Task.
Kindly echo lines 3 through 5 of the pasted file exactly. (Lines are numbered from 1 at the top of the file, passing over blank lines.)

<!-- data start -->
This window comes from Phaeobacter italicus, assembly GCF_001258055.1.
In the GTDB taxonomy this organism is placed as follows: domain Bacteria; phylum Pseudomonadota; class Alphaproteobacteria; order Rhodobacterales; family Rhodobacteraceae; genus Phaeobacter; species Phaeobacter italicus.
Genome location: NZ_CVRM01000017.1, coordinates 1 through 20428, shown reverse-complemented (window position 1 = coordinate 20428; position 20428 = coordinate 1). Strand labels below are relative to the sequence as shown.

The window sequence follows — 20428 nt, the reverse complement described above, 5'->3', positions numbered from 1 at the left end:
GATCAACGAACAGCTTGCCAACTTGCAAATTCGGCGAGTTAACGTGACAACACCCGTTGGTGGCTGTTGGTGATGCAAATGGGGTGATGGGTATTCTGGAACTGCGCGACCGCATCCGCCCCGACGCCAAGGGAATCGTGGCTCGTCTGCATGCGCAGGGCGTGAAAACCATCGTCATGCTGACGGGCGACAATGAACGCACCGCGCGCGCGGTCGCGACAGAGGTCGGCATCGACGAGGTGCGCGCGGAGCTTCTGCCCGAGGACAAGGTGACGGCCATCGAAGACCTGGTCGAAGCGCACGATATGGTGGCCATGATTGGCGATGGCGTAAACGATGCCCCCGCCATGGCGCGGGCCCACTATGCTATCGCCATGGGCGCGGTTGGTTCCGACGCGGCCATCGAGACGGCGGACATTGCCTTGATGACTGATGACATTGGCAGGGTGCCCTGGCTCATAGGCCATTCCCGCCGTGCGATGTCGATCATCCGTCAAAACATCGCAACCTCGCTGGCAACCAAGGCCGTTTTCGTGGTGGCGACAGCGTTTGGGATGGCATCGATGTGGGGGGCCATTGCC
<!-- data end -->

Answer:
Genome location: NZ_CVRM01000017.1, coordinates 1 through 20428, shown reverse-complemented (window position 1 = coordinate 20428; position 20428 = coordinate 1). Strand labels below are relative to the sequence as shown.

The window sequence follows — 20428 nt, the reverse complement described above, 5'->3', positions numbered from 1 at the left end:
GATCAACGAACAGCTTGCCAACTTGCAAATTCGGCGAGTTAACGTGACAACACCCGTTGGTGGCTGTTGGTGATGCAAATGGGGTGATGGGTATTCTGGAACTGCGCGACCGCATCCGCCCCGACGCCAAGGGAATCGTGGCTCGTCTGCATGCGCAGGGCGTGAAAACCATCGTCATGCTGACGGGCGACAATGAACGCACCGCGCGCGCGGTCGCGACAGAGGTCGGCATCGACGAGGTGCGCGCGGAGCTTCTGCCCGAGGACAAGGTGACGGCCATCGAAGACCTGGTCGAAGCGCACGATATGGTGGCCATGATTGGCGATGGCGTAAACGATGCCCCCGCCATGGCGCGGGCCCACTATGCTATCGCCATGGGCGCGGTTGGTTCCGACGCGGCCATCGAGACGGCGGACATTGCCTTGATGACTGATGACATTGGCAGGGTGCCCTGGCTCATAGGCCATTCCCGCCGTGCGATGTCGATCATCCGTCAAAACATCGCAACCTCGCTGGCAACCAAGGCCGTTTTCGTGGTGGCGACAGCGTTTGGGATGGCATCGATGTGGGGGGCCATTGCC